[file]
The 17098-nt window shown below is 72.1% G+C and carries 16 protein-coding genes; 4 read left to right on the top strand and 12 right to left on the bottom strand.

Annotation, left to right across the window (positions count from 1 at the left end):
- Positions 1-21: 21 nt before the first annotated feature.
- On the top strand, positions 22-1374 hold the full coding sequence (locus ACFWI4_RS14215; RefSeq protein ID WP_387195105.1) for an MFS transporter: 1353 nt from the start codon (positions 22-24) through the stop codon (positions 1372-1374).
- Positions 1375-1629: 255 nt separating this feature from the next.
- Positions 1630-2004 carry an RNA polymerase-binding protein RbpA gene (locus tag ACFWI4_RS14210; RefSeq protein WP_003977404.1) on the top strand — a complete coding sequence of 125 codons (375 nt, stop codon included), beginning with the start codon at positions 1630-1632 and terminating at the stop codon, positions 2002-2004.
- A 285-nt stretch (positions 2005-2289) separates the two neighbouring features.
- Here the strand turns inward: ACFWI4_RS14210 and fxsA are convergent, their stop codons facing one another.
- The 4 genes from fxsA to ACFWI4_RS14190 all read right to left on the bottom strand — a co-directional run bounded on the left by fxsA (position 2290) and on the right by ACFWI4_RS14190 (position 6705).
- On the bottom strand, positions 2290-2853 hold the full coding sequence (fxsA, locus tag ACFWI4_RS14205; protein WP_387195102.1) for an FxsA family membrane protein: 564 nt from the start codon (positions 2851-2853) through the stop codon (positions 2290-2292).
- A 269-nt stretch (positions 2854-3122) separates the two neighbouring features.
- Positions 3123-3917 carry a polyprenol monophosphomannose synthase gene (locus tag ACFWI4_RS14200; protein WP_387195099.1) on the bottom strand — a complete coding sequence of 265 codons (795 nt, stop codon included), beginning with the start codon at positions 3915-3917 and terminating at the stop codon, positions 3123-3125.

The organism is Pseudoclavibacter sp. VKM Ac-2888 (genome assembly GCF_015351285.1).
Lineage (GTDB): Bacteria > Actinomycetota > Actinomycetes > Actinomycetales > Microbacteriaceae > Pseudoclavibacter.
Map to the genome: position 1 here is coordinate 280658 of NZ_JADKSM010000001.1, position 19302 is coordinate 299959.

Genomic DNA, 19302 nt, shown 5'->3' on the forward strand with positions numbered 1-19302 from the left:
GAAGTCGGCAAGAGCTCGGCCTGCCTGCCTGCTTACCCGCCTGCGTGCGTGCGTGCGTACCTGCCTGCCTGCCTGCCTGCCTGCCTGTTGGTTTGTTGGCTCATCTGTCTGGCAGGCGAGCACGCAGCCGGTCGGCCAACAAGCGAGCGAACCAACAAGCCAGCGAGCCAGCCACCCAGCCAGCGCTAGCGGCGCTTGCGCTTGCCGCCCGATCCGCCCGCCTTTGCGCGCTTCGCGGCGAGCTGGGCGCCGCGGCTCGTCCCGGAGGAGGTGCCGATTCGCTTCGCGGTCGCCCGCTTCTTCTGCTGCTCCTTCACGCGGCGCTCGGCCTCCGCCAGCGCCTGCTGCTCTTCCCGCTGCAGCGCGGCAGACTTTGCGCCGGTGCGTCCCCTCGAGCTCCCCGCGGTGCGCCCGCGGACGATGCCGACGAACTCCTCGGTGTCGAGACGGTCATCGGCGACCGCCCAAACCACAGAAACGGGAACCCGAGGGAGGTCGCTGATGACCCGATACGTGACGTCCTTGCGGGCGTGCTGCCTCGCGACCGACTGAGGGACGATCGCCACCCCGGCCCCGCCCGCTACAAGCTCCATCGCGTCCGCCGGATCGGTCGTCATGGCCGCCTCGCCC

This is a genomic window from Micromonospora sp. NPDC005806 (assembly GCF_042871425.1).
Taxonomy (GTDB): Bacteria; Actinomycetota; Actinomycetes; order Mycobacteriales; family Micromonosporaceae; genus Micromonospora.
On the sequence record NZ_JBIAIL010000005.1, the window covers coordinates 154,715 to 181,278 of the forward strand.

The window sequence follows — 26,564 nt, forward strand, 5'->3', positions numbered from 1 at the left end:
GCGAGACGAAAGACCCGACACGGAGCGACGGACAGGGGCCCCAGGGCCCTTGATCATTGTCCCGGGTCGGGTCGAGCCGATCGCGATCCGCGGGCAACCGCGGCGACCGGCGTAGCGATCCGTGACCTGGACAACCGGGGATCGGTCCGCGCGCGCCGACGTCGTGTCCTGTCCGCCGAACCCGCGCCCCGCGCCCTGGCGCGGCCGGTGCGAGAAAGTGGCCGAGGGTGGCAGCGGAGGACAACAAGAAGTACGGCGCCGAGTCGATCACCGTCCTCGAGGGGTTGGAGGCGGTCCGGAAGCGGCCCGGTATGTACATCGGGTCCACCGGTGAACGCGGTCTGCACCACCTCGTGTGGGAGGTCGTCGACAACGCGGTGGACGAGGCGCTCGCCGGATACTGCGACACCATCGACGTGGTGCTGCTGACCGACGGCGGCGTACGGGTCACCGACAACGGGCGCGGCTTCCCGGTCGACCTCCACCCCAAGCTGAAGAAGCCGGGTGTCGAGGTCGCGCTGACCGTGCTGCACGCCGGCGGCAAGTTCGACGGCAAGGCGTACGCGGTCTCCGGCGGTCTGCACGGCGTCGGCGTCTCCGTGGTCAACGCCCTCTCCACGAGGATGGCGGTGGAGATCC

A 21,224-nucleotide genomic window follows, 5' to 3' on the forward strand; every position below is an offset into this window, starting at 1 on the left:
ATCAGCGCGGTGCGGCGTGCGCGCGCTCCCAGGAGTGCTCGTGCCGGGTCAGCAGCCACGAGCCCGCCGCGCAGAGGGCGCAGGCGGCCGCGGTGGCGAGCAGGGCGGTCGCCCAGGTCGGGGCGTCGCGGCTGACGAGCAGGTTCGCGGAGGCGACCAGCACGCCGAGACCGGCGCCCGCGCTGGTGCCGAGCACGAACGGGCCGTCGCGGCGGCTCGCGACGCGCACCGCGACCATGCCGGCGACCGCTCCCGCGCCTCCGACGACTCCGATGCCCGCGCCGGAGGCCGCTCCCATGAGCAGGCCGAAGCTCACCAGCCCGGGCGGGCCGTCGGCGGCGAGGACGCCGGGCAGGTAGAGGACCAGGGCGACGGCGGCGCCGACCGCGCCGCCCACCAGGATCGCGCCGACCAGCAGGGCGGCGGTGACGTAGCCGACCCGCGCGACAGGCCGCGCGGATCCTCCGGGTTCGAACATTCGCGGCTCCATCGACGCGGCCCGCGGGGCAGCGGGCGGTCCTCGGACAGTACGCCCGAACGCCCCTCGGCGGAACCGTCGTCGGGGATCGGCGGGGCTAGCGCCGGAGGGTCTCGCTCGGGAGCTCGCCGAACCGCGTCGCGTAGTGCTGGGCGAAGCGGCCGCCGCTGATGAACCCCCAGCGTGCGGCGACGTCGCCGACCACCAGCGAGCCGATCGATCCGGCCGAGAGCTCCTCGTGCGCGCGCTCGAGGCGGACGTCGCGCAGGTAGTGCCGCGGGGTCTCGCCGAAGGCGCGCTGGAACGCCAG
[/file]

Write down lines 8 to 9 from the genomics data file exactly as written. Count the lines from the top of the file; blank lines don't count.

- Here the strand turns inward: ACFWI4_RS14210 and fxsA are convergent, their stop codons facing one another.
- The 4 genes from fxsA to ACFWI4_RS14190 all read right to left on the bottom strand — a co-directional run bounded on the left by fxsA (position 2290) and on the right by ACFWI4_RS14190 (position 6705).